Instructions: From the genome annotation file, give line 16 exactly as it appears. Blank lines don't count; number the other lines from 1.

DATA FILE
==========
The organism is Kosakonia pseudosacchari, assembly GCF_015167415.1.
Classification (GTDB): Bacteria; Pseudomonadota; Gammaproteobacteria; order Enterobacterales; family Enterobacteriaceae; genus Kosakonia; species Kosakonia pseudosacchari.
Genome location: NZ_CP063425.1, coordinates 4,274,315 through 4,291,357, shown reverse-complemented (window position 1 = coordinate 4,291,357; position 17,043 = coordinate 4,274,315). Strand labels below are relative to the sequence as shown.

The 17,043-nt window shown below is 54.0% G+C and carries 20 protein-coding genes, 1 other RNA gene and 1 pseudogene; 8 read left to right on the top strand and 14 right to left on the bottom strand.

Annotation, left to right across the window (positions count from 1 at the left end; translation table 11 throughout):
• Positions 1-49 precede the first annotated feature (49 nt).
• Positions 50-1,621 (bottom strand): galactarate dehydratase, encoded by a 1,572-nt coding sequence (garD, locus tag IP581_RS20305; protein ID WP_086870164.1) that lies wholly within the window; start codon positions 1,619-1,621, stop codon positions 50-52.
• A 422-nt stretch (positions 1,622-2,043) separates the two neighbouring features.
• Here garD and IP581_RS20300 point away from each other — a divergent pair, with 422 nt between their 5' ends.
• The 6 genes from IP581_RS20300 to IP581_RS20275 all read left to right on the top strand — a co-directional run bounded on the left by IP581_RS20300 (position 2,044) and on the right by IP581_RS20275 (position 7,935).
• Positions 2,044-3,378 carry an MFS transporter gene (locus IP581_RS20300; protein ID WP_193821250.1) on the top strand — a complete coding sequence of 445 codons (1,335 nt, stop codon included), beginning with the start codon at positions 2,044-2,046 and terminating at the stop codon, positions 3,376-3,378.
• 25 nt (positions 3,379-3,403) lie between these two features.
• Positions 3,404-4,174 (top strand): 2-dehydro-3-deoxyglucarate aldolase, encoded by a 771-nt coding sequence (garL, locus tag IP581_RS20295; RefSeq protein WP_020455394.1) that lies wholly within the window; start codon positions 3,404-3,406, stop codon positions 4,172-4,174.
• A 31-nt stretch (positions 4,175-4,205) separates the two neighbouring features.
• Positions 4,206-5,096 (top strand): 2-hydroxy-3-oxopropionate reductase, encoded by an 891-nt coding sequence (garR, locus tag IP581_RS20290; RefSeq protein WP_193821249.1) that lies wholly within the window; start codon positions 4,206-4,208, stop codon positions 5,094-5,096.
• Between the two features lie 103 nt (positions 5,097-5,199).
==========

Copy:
• Between the two features lie 103 nt (positions 5,097-5,199).